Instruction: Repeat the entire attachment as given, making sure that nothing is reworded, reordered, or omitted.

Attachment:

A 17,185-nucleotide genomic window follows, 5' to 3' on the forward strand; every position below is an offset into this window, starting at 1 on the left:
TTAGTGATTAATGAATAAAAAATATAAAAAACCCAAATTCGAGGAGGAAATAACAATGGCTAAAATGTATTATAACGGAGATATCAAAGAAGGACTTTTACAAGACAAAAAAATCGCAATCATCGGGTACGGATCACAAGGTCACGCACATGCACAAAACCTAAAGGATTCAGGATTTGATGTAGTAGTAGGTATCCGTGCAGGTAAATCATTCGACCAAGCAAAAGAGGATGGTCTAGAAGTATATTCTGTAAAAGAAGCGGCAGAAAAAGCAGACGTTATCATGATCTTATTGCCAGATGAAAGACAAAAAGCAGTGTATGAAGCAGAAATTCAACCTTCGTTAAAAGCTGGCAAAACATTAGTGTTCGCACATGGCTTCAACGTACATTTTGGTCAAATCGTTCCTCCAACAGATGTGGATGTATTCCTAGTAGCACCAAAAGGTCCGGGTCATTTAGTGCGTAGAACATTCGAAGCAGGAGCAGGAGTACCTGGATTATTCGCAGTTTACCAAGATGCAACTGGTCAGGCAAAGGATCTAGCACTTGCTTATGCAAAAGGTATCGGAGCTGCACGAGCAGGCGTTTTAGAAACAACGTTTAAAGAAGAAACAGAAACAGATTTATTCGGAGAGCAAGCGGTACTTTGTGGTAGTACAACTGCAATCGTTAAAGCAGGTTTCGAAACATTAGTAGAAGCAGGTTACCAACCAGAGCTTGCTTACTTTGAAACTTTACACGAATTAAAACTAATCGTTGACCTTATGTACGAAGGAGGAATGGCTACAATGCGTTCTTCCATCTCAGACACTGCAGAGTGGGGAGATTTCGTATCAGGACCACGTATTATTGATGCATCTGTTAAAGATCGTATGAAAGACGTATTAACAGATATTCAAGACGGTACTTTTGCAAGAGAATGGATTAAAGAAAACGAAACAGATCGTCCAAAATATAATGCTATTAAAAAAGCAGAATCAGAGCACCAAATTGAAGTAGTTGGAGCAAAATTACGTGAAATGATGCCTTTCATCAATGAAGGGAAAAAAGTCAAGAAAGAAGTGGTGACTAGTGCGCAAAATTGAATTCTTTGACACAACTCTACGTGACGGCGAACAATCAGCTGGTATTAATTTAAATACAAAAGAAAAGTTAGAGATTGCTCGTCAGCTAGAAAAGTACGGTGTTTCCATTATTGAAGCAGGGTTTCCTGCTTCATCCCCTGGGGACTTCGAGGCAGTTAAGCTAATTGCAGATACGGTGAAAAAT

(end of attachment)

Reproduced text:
A 17,185-nucleotide genomic window follows, 5' to 3' on the forward strand; every position below is an offset into this window, starting at 1 on the left:
TTAGTGATTAATGAATAAAAAATATAAAAAACCCAAATTCGAGGAGGAAATAACAATGGCTAAAATGTATTATAACGGAGATATCAAAGAAGGACTTTTACAAGACAAAAAAATCGCAATCATCGGGTACGGATCACAAGGTCACGCACATGCACAAAACCTAAAGGATTCAGGATTTGATGTAGTAGTAGGTATCCGTGCAGGTAAATCATTCGACCAAGCAAAAGAGGATGGTCTAGAAGTATATTCTGTAAAAGAAGCGGCAGAAAAAGCAGACGTTATCATGATCTTATTGCCAGATGAAAGACAAAAAGCAGTGTATGAAGCAGAAATTCAACCTTCGTTAAAAGCTGGCAAAACATTAGTGTTCGCACATGGCTTCAACGTACATTTTGGTCAAATCGTTCCTCCAACAGATGTGGATGTATTCCTAGTAGCACCAAAAGGTCCGGGTCATTTAGTGCGTAGAACATTCGAAGCAGGAGCAGGAGTACCTGGATTATTCGCAGTTTACCAAGATGCAACTGGTCAGGCAAAGGATCTAGCACTTGCTTATGCAAAAGGTATCGGAGCTGCACGAGCAGGCGTTTTAGAAACAACGTTTAAAGAAGAAACAGAAACAGATTTATTCGGAGAGCAAGCGGTACTTTGTGGTAGTACAACTGCAATCGTTAAAGCAGGTTTCGAAACATTAGTAGAAGCAGGTTACCAACCAGAGCTTGCTTACTTTGAAACTTTACACGAATTAAAACTAATCGTTGACCTTATGTACGAAGGAGGAATGGCTACAATGCGTTCTTCCATCTCAGACACTGCAGAGTGGGGAGATTTCGTATCAGGACCACGTATTATTGATGCATCTGTTAAAGATCGTATGAAAGACGTATTAACAGATATTCAAGACGGTACTTTTGCAAGAGAATGGATTAAAGAAAACGAAACAGATCGTCCAAAATATAATGCTATTAAAAAAGCAGAATCAGAGCACCAAATTGAAGTAGTTGGAGCAAAATTACGTGAAATGATGCCTTTCATCAATGAAGGGAAAAAAGTCAAGAAAGAAGTGGTGACTAGTGCGCAAAATTGAATTCTTTGACACAACTCTACGTGACGGCGAACAATCAGCTGGTATTAATTTAAATACAAAAGAAAAGTTAGAGATTGCTCGTCAGCTAGAAAAGTACGGTGTTTCCATTATTGAAGCAGGGTTTCCTGCTTCATCCCCTGGGGACTTCGAGGCAGTTAAGCTAATTGCAGATACGGTGAAAAAT